A cold fact about hot water

With winter weather right around the corner, we thought you’d like this quirky water fact: In many cases, hot water will freeze faster than cold water.

Yes, you read that right.

There’s even a name for it: The Mpemba effect. The moniker comes from a Tanzanian student, Erasto Mpemba, who, while in a cooking class back in the 1960s, found that a hot ice cream mix froze faster than a cold mix.

Apparently, it’s a head-scratcher that’s puzzled scientists for centuries, dating back to Aristotle. Now, however, there may finally be an answer: According to an article on MSN.com, scientists at Nanyang Technological University in Singapore say it’s because “the way water molecules store and release energy varies with the initial state of water, with hot water releasing its energy faster when put into a freezer.”

What, exactly, does that mean? As you probably know, a molecule of water is made up of one oxygen atom and two hydrogen atoms. Xi Zhang, the scientist who lead the team, says that as the temperature rises, the hydrogen atoms stretch, pushing the water molecules farther away from each other. While it may seem like a contradiction, this allows warm water to cool faster than cold water, because energy can escape more quickly because of the wider span between the molecules.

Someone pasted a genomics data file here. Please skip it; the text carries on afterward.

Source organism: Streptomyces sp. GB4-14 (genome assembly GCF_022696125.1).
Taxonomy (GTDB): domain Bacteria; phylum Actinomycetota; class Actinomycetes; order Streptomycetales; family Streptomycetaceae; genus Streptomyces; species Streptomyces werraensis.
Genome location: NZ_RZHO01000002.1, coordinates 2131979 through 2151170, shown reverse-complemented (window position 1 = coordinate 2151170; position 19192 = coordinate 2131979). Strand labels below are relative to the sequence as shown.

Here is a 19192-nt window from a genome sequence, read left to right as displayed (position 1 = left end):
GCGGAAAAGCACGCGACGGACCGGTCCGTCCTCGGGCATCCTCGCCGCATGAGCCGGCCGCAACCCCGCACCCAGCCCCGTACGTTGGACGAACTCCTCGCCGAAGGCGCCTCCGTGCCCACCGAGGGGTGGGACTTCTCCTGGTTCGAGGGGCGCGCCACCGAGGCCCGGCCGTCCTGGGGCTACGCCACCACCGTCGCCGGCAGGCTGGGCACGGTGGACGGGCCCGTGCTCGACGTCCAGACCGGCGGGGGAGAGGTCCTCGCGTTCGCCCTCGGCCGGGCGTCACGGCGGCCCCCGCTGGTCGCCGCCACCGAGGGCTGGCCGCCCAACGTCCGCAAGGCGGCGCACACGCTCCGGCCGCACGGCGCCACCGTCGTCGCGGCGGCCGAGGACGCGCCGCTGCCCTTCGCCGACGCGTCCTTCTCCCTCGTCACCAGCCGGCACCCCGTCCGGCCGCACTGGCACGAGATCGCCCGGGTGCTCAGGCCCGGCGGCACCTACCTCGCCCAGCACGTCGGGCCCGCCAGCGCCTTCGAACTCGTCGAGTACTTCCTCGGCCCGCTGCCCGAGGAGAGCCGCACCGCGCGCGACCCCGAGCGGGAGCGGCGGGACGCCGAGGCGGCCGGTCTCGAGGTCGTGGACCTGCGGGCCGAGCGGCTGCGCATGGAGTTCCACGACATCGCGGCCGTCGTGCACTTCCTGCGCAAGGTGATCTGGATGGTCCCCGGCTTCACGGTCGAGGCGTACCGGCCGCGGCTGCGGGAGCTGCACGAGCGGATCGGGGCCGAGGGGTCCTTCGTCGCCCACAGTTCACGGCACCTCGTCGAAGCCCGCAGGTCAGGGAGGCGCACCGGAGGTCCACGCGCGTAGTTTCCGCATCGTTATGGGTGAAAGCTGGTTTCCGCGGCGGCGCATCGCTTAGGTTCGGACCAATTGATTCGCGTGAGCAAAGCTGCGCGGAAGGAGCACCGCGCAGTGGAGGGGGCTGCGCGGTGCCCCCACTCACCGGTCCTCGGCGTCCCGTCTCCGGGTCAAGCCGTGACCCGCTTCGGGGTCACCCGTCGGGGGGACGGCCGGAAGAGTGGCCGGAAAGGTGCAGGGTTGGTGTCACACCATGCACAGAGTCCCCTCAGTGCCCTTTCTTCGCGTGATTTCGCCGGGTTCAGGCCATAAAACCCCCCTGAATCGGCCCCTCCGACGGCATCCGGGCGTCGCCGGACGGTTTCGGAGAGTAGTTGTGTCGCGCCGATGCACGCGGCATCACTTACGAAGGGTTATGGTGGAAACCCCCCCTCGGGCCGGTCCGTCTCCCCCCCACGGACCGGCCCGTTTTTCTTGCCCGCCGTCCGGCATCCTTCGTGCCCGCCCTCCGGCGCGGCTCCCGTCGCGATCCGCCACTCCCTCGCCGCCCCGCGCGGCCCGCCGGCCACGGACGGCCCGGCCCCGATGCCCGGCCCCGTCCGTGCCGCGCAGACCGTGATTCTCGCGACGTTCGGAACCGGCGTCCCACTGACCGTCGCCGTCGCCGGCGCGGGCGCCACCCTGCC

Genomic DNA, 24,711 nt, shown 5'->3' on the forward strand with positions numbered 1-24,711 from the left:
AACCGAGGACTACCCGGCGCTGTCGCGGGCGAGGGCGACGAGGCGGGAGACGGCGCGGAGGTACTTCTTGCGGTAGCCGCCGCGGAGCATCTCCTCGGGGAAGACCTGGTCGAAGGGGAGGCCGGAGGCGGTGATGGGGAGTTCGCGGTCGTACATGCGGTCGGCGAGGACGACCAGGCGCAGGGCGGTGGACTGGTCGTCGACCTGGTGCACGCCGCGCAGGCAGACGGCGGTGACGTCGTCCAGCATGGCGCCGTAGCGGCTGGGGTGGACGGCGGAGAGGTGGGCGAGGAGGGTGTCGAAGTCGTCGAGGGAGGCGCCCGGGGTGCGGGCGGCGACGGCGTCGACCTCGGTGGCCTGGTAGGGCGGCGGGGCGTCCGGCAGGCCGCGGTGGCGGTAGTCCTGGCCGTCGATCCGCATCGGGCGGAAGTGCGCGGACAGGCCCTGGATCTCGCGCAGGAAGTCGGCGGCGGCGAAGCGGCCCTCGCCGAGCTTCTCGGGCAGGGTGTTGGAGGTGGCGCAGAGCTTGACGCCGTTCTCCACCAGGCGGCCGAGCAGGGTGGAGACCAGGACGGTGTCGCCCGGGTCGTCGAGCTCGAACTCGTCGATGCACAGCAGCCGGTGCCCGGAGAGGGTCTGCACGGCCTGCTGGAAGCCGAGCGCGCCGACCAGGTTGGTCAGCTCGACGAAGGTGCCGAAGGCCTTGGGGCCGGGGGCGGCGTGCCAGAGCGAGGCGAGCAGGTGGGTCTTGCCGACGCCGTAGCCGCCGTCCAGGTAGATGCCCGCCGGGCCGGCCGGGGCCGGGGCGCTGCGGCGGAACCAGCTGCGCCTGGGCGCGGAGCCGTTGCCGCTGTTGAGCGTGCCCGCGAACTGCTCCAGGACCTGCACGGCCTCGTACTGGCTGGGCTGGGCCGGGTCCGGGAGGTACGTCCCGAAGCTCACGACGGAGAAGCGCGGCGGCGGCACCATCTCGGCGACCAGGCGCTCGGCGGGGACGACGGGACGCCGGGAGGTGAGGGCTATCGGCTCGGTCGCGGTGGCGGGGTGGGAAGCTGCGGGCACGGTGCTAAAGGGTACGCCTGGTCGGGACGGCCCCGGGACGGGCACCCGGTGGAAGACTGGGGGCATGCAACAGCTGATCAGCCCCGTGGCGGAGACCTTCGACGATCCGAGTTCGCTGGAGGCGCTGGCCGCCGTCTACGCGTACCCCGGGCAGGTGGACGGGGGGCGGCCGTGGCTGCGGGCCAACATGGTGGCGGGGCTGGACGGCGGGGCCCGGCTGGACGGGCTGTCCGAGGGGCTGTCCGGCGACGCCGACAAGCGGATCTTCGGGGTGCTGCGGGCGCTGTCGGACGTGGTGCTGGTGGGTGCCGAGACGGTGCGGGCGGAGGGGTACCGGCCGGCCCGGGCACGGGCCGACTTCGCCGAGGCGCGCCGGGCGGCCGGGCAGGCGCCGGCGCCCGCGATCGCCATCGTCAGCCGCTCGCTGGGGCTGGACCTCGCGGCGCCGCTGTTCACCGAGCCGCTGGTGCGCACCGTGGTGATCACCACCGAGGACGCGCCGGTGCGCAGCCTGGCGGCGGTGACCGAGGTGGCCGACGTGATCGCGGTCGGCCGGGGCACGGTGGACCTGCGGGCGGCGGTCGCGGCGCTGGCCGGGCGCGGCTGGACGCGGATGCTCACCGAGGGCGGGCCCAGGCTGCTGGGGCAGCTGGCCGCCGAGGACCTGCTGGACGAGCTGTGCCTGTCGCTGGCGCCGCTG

If you’re still baffled, don’t worry — you’re not alone.  As we mentioned earlier, scientists have been puzzling over this question since about 350 B.C. If you want to see the effect for yourself, try it at home: fill one ice cube tray with warm water, and one with cold, and see which freezes first. You can let us know the results on our Facebook page.

Note: Never use hot water straight from your tap to fill ice cube trays. In fact, you should never use hot water from your tap for drinking or cooking. Hot water can contain higher levels of lead. Instead, heat cold water in a pan on the stove.

In fact, it’s probably not a good idea to regularly fill your ice cube trays with hot or warm water. Although it might freeze faster, the excess heat will make your freezer work harder.